The usually icy northern corners of the Americas are on fire–and they're likely to burn for longer each wildfire season, according to a new paper published in the journal Nature Communications. As the planet has grown warmer over the last three decades, the length and severity of wildfire seasons has increased by 18.7% globally, the report says.
The study, from researchers in Australia and the U.S., looked at wildfire trends from 1979 to 2013. Fire seasons have become longer in every continent except Australia, they wrote.
Nearly 4.5 million acres of land have burned in Alaska so far this season, the Washington Post reports, with the numbers rising. Between Alaska and Canada, the total so far adds up to more than 11 million acres—an area three times the size of Connecticut, as the Post tells us.
The Canadian province of Saskatchewan has been blanketed in thick smoke from raging fires, prompting more than 10,000 evacuations, health warnings from Canada's environment agency and eerie photos on Instagram:
"The situation is Canada is extreme right now, specifically in Western Canada," Kerry Anderson, research scientist with the Canadian Forest Service, told NPR. "Western Canada has seen about three times the area that's normally burned for this time of year."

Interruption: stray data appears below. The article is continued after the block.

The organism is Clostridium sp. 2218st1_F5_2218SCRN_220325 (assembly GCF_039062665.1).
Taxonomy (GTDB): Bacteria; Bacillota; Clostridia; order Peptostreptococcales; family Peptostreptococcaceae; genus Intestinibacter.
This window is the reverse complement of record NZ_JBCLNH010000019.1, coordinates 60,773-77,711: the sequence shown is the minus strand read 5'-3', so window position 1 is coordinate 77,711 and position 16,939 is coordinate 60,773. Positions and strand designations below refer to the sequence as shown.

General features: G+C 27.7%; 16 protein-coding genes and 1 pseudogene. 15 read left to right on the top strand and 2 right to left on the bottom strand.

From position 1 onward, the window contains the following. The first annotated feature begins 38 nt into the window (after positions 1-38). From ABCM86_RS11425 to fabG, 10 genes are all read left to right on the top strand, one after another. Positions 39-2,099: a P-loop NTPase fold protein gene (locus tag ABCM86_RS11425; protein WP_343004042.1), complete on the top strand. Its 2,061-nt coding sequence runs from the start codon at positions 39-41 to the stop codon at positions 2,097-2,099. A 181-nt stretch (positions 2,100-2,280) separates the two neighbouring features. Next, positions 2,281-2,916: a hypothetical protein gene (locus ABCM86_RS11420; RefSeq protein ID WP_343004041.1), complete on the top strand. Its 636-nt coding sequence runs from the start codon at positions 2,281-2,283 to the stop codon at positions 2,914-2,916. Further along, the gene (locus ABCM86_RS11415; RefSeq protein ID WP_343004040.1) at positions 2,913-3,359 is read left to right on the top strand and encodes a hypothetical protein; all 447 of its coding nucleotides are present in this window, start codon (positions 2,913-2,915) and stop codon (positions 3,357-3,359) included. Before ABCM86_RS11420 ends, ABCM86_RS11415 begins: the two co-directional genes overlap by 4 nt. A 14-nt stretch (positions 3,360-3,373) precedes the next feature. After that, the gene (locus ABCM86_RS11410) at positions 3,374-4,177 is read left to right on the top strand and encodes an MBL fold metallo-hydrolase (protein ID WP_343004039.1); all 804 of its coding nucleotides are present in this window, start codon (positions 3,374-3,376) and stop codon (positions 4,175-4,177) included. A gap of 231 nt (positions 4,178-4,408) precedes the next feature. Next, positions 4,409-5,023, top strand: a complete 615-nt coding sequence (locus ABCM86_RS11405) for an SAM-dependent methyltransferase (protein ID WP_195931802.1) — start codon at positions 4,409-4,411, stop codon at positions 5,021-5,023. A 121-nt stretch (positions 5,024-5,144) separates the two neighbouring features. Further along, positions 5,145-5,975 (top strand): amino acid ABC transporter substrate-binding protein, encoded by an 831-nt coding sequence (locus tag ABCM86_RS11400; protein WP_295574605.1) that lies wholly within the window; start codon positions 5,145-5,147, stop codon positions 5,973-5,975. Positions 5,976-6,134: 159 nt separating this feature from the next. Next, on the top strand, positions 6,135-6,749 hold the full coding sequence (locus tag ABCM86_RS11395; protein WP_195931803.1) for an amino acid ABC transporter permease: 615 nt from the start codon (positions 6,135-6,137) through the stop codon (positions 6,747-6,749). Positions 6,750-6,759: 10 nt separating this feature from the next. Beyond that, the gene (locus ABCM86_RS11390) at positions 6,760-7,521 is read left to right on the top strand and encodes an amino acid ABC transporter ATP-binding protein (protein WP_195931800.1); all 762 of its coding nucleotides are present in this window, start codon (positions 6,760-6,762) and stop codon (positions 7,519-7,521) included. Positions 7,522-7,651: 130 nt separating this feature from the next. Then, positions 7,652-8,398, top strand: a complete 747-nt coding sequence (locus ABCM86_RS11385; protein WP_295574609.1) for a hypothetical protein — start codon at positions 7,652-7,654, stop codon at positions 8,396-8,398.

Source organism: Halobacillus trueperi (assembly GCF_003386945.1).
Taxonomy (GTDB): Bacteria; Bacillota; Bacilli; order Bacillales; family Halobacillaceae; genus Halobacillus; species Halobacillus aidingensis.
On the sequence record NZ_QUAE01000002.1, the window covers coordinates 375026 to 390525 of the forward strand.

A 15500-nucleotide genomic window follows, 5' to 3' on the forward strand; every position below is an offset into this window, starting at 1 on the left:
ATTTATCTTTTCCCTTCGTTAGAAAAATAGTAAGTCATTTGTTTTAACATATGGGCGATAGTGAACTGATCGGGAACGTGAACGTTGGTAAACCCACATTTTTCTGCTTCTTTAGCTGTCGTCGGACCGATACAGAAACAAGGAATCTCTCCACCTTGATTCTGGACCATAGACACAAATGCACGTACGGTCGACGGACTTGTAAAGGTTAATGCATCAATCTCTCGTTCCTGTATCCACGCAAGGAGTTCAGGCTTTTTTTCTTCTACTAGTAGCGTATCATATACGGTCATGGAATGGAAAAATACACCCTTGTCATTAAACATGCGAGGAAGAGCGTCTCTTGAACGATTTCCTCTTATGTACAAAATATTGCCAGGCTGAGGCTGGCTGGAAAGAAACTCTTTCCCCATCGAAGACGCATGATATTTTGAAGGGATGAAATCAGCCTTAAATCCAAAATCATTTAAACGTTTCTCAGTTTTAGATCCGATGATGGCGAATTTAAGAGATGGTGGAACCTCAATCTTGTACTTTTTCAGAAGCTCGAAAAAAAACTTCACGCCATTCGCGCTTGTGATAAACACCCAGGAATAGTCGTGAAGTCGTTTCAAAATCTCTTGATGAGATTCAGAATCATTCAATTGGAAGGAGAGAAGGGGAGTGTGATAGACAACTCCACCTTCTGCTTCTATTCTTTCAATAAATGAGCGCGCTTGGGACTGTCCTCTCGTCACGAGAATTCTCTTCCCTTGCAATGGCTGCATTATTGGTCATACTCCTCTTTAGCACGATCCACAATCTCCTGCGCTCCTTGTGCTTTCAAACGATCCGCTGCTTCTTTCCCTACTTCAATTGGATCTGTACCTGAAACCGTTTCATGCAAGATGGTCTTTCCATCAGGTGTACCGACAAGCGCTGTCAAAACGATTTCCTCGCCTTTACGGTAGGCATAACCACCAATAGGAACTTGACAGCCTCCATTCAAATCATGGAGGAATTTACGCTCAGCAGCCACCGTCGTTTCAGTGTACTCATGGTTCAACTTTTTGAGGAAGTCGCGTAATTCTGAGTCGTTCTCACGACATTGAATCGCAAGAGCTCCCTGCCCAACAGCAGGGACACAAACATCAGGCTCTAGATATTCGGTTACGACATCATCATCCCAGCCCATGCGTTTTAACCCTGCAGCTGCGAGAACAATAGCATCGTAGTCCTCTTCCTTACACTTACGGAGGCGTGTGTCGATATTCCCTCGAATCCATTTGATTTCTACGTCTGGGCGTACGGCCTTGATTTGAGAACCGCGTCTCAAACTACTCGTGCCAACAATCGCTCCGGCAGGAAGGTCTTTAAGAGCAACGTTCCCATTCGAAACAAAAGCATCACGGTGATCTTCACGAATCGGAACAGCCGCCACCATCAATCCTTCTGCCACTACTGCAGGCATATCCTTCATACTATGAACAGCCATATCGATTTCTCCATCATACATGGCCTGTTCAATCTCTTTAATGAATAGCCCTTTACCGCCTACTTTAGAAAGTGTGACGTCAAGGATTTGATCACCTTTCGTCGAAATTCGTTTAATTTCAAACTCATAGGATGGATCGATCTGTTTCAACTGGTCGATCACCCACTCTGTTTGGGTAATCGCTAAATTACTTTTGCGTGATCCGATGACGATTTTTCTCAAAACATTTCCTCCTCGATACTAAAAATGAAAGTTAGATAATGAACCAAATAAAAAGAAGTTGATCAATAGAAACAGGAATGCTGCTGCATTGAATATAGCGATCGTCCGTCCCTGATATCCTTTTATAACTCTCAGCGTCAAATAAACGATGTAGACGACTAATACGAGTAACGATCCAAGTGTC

In California, the combination of warmer temperatures and drought conditions have authorities bracing for a severe fire season. Although up to this point it hasn't been more severe than usual, the season did start early, CBS News reports.
In fact, the western part of the U.S. has been so dry, the Washington Post reports, that a fire has been smouldering for three months in Washington's Olympic National Park, an area that's home to two rainforests.
The Nature Communication report also found that, especially in the last fifteen years, the area of the Earth's surface that's vulnerable to wildfires has doubled–partly due to drier conditions and warmer ocean temperatures in some places.
"If these fire weather changes are coupled with ignition sources and available fuel, they could markedly impact global ecosystems, societies, economies and climate," the report's authors wrote.